What if the strenuous accessibility of “Percy Jackson’s Greek Gods” proves so alluring to young readers that it seduces them in the opposite direction from that which Gaiman’s words presuppose—away from an engagement with more immediately difficult incarnations of the classics, Greek and otherwise? What if instead of urging them on to more challenging adventures on other, potentially perilous literary shores, it makes young readers hungry only for more of the palatable same?
This is one incarnation of a problem I keep toying with myself — the idea that "any reading is good reading" (to paraphrase Neil Gaiman, himself quoted in the above-linked piece), and that to divide things up into High, MiddleBrow, and Swill is to do everyone involved — readers and creators alike — a subtle disservice at the cost of ennobling the critics.
I gotta lay all the cards on the table here, marked and unmarked alike. I consider myself one of those folks who believes that yes, any reading is good reading, up to a point. Fanfiction makes a good parallel. It's great that some people who would otherwise have never picked up a pencil save for fanfiction are writing voluminously because of it. But getting stuck at that level can be ruinous — not because fanfiction itself is for dolts, but because it's all too possible to learn the wrong lessons from it, wrong lessons that are ruinous in a way that the wrong lessons from other kinds of writing are not.
The same, I think, applies to the "any reading is good reading" line of thinking. It's a good place to start, but defending it at all costs leads one to commit unwitting barbarisms. Chief among them is the idea that one cultural experience is as good as another, or that any attempts to demonstrate otherwise are — cue that hated word — snobbery. I don't think it's snobbery to ask that our popular entertainments, since we must have them anyway, at least attempt to appeal to the thinking adult in us as well as the restless child. I don't think it's snobbery to note that a trip to the museum is going to provide you with a different set of goodies than a trip to the comic store, and that you can't swap the value of those things indiscriminately.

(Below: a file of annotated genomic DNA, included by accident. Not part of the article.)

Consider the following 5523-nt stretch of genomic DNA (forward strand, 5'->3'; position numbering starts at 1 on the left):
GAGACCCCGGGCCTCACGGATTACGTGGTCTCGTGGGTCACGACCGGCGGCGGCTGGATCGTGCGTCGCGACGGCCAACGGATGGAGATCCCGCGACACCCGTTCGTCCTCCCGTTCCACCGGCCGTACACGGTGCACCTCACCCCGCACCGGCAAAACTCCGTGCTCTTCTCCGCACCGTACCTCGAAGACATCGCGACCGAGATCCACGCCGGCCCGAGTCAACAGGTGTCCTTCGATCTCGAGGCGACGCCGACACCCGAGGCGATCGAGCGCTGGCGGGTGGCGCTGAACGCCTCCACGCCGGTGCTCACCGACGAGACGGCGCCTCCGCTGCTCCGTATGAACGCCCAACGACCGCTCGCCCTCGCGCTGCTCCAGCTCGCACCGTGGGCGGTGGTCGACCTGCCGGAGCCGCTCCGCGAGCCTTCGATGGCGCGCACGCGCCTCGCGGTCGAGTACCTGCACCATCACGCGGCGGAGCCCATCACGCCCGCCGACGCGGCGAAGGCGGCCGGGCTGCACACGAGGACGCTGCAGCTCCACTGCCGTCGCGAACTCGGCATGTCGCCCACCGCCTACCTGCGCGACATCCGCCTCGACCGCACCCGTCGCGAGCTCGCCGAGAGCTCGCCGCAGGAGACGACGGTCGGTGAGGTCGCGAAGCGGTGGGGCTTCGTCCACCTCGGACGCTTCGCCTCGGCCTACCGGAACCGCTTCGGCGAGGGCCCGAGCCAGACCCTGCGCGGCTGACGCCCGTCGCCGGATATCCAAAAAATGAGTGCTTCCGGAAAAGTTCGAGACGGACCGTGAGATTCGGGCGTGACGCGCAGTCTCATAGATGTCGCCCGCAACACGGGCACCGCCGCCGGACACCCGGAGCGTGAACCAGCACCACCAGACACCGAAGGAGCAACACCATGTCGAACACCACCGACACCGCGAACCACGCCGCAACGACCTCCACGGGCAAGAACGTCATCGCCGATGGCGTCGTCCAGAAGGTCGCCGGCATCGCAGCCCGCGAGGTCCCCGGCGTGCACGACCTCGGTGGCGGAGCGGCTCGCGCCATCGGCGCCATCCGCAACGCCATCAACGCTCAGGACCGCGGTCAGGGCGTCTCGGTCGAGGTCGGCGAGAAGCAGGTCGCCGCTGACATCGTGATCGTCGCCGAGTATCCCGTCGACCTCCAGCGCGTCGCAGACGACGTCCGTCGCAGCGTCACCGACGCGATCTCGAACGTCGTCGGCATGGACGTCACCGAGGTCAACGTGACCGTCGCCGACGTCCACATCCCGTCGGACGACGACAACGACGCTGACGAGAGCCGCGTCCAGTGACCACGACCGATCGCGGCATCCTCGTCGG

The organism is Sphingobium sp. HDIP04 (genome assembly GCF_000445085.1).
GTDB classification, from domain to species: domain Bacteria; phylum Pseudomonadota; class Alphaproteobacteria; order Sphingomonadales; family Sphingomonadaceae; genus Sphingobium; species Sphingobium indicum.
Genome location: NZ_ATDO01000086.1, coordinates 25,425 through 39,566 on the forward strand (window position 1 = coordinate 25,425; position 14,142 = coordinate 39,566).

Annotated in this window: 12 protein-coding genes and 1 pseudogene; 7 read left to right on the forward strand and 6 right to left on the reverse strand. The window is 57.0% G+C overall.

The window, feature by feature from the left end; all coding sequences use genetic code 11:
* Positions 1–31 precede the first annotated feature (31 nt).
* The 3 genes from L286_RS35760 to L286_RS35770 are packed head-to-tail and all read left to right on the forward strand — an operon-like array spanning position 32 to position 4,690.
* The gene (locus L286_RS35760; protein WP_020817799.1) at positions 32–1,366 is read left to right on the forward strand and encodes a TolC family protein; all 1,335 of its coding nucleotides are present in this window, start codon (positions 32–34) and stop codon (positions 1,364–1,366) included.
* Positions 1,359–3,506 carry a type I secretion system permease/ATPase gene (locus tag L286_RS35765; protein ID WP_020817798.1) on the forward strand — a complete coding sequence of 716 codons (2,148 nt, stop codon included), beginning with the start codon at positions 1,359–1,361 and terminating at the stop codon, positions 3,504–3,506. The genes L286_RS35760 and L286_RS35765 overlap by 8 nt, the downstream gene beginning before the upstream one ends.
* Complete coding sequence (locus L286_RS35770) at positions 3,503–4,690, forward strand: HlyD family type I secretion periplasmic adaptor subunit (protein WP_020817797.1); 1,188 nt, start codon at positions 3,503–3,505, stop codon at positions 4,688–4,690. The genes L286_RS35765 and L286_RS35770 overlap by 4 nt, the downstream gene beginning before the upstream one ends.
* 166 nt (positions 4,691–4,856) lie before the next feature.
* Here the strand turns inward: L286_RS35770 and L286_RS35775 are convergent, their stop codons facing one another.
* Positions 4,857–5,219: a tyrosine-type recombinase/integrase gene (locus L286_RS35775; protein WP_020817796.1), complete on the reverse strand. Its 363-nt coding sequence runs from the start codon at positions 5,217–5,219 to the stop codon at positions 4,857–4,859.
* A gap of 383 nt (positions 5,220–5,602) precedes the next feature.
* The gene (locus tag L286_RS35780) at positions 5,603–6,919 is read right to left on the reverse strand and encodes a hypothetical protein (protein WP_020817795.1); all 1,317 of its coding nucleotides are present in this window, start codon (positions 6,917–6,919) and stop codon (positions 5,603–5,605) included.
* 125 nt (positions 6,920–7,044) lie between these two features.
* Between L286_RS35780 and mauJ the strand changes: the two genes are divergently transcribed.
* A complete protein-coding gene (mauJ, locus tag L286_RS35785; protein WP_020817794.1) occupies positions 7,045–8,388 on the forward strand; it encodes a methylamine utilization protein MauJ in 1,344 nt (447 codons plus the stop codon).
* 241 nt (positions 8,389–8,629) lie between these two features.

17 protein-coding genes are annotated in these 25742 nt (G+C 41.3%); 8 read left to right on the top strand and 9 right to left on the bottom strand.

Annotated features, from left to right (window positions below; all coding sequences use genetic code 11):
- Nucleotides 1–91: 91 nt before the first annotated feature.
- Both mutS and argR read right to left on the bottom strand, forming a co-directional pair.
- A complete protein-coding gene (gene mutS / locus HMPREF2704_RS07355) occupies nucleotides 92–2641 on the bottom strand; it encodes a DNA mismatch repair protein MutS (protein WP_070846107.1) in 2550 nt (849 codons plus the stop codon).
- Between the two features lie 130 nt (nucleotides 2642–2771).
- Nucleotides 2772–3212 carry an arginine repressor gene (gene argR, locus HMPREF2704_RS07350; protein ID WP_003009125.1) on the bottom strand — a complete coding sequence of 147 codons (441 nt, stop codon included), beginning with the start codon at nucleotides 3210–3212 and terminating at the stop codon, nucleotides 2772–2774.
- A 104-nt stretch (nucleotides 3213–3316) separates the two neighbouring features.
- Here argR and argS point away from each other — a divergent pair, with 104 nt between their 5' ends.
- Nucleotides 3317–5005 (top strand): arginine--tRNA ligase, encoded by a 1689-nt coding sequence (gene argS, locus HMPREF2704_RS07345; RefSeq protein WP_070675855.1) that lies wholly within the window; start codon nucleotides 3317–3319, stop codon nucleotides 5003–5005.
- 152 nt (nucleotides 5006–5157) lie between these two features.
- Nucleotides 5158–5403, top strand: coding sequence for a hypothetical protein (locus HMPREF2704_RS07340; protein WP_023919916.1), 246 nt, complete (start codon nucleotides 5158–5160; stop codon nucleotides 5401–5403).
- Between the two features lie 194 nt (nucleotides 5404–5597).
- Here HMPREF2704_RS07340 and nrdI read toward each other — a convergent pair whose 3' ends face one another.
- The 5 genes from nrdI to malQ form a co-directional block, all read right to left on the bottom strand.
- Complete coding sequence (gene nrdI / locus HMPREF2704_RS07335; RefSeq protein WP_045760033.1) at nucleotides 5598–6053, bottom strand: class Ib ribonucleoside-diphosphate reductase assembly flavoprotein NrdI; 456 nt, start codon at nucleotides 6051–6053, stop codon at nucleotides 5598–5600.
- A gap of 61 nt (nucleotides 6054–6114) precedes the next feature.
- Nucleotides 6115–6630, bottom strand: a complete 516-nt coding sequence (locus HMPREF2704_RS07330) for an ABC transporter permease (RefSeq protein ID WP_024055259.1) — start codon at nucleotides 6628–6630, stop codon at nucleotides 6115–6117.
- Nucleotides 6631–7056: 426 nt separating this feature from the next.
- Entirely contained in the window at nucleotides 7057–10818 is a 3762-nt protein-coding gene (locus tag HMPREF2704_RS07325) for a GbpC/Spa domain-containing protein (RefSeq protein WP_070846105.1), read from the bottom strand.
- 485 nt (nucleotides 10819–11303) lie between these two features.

Likewise, I don't think it's snobbery to point out that it's unwise to ask people to accept a denatured version of the real thing, instead of inviting them to step up their game to embrace the real thing. I remember how many kids in my class squirmed when asked to read Chaucer in ye oryginall Englyshe, or rolled their eyes at Shakespeare for the same reasons. But the originals demanded to be met on their own terms; they had the weight of centuries and populations on their side, and you brought yourself to them for the sake of learning something from all that.
What I don't approve of either, though, is the idea that only the past has something to give us of value. The present does, too, but it's all the harder to find what it is because it's the present — the past comes to us through the convenient filter of time. We do need to see what of our current age will outlast its contemporaries because it just plain has that much more to offer people of any age, but the odds seem how that it'll be something pushed to the forefront of everyone's attention because it's so easily marketed. So, again, I'm hesitant.
In Walter Kerr's wonderful book The Decline of Pleasure, there's a line (I'm paraphrasing) where he notes that the best way to "cure" someone of reading one comic book (trashy! lowbrow!) is to hand them five more. The way I interpret his idea, either they end up taking comics seriously — which for all we know could actually lead to a paying career in publishing — or they get burned out on it and put aside childish things to work on their 1040As.
But I think Kerr ignored another possibility: that people could get comfortable with gorging themselves on something, especially when surrounded by a culture that's very good at fulfilling that kind of behavior, and end up neither finding pleasure nor revulsion in it but merely a way to get some remission from the day's hassle. Those in the business of marketing culture are not interested in whether or not it is interesting or transformative or what have you; they care only if it sells. What happens to it, its customers, and the rest of their world, after the material leaves their hands, is none of their professed business. They're only too happy to fill whatever need they see needs filling, and if one of those needs is giving people the Cliffs Notes version of culture, no grousing on anyone's part will give them pause.
So if I have a problem with "any reading is good reading", it's only because there's people thrilled to make a buck off it, and who don't care about what else is getting shoved off the table in the process.
New York City
Other Lives Of The Mind